Whilst we will endeavour to ensure that TONGUES is available to you and that content for which we are responsible is accurate, we cannot make any legal commitment or representation to you that TONGUES will be available at any particular time or that it or any TONGUES content will be of any particular quality or fit for any particular purpose. However, we will exercise reasonable skill and care in providing any service to you.
We can accept no liability to you for any of the following types of loss (should you suffer any of them as a result of your use of TONGUES):
loss which was not foreseeable to you and us when you first accessed or registered to use TONGUES (even if that loss results from the our failure to comply with these terms or our negligence);
any business loss you may suffer, including loss of revenue, profits or anticipated savings (whether those losses are the direct or indirect result of our default);
loss which you suffer other than as a result of our failure to comply with these terms or our negligence or breach of statutory duty;
any loss suffered due to the default of any party other than us.
We do not give any commitment that TONGUES or any TONGUES content will be available uninterrupted or error free, that defects will be corrected, or that TONGUES or its supporting systems are free of viruses or bugs.
We can accept no liability to you if we fail, or are interrupted or delayed in the performance of any obligation because of:
the non-availability or failure of any telecommunications or computer services, systems, equipment or software operated or provided by you or any third party;
any other event not reasonably within our control.
We do not give any commitments or accept any liability to you in respect of TONGUES content provided by other users of the website or third parties other than us.
Nothing in these terms will limit our liability for death or personal injury arising from our negligence.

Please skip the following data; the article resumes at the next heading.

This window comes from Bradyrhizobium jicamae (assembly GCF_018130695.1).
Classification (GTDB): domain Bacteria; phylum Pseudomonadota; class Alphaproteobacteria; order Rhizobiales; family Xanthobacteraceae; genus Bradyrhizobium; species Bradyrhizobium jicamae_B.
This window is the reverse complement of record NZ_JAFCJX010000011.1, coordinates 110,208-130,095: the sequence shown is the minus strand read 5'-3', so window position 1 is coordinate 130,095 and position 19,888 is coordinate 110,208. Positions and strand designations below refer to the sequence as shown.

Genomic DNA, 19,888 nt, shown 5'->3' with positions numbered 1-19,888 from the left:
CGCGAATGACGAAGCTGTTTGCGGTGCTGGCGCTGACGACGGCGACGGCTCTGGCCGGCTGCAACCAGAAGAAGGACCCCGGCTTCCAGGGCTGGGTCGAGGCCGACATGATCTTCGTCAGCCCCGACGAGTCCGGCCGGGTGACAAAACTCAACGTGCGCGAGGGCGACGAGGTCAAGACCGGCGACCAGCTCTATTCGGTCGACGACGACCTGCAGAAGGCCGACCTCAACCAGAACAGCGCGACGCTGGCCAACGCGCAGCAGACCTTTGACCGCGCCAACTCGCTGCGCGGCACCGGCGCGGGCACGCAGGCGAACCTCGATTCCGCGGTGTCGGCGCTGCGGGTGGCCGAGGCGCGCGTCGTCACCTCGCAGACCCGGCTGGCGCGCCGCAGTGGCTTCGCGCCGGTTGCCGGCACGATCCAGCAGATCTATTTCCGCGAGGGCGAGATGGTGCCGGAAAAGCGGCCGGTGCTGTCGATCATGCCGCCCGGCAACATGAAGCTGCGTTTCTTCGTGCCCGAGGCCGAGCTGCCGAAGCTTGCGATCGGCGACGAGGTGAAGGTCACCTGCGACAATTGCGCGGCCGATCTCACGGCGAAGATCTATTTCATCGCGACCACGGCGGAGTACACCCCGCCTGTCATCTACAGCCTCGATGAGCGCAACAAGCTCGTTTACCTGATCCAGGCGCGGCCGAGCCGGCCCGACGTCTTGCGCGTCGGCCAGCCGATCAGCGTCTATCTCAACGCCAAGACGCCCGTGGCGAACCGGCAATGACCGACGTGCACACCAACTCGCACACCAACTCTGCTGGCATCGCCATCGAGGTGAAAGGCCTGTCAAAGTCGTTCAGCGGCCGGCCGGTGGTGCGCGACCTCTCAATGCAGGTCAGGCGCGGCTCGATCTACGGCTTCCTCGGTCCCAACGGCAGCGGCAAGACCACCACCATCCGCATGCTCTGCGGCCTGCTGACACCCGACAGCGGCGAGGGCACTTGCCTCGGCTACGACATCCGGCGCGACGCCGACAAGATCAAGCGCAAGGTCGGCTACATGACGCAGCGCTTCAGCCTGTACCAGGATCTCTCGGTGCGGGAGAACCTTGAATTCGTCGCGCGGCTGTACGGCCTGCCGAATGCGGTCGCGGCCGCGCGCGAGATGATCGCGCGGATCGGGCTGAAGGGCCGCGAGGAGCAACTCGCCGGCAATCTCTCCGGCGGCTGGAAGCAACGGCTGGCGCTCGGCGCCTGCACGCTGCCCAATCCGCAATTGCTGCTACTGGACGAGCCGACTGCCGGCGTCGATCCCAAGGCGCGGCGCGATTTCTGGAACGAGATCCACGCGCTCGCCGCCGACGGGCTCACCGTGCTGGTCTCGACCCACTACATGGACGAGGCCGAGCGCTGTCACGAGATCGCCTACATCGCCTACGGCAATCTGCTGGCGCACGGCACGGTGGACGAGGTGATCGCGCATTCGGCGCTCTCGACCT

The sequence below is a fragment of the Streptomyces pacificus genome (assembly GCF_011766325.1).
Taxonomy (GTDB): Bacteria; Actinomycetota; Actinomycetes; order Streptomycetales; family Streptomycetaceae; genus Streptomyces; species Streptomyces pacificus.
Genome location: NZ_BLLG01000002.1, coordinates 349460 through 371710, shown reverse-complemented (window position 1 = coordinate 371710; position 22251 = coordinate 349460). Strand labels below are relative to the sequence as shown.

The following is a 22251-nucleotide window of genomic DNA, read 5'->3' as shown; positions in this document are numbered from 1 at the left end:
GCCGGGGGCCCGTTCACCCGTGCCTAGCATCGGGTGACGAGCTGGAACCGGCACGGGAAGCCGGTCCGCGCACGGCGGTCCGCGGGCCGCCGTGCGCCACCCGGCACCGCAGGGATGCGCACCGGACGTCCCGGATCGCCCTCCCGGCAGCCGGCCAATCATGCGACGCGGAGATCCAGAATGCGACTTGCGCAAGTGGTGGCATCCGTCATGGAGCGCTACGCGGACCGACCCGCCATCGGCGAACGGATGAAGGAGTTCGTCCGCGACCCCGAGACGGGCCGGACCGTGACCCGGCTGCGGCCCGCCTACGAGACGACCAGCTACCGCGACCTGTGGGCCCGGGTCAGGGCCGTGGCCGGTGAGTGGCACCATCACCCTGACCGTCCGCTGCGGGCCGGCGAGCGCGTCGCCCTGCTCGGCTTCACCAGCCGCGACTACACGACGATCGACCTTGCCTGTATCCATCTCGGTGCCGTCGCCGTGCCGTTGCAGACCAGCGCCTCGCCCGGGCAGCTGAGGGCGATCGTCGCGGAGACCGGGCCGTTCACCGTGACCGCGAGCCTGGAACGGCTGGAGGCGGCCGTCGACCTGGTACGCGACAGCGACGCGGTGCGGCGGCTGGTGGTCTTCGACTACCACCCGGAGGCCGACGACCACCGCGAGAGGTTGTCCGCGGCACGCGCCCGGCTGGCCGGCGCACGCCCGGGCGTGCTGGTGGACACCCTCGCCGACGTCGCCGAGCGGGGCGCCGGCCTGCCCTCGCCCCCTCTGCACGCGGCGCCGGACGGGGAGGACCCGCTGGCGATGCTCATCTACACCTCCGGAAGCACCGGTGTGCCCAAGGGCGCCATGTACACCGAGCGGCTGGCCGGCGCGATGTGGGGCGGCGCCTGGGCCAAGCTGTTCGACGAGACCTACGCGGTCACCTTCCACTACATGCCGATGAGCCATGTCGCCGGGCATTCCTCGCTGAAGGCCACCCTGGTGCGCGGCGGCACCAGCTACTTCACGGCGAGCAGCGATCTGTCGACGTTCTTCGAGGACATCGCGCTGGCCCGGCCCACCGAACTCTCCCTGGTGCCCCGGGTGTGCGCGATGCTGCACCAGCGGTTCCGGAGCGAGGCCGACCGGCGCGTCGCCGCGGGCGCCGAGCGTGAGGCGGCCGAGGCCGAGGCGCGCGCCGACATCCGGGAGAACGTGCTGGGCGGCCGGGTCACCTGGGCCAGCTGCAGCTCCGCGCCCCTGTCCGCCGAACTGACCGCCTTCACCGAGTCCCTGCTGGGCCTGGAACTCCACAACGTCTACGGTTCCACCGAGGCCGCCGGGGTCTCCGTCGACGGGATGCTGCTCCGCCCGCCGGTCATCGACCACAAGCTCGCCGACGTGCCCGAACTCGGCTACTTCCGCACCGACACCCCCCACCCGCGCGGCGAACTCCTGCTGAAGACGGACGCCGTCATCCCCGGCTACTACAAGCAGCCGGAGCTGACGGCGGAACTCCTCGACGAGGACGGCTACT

To the extent that we are practically able to do so, we may terminate your access to any part of TONGUES at any time without notice if you breach any of the terms.
If any of these terms are determined to be illegal, invalid or otherwise unenforceable then the remaining terms shall remain in full force and effect.
These terms shall be governed by and interpreted in accordance with the laws of England and Wales. If you are a consumer, then you may have rights to bring court proceedings in the courts of the country in which you are domiciled. Otherwise, to the fullest extent permitted by law, you and we shall bring all court proceedings in the courts of England and Wales.
© TONGUES — An initiative by Voodoo Voodoo Ltd


Privacy & Cookies Policy
The tongues.cc website is operated by Voodoo Voodoo Ltd (‘TONGUES’).
This privacy policy applies to TONGUES.
We want you to enjoy our website and services secure in the knowledge that we have implemented fair information practices to protect your privacy. By visiting our website, you are accepting the practices described in our privacy policy, including our use of cookies and similar online tracking technologies. If you do not agree to the terms of this privacy policy, please do not use the website.
TONGUES may change this policy from time to time by updating this page and you should regularly check to ensure that you are happy with any changes. This policy was last updated on 11 February 2020.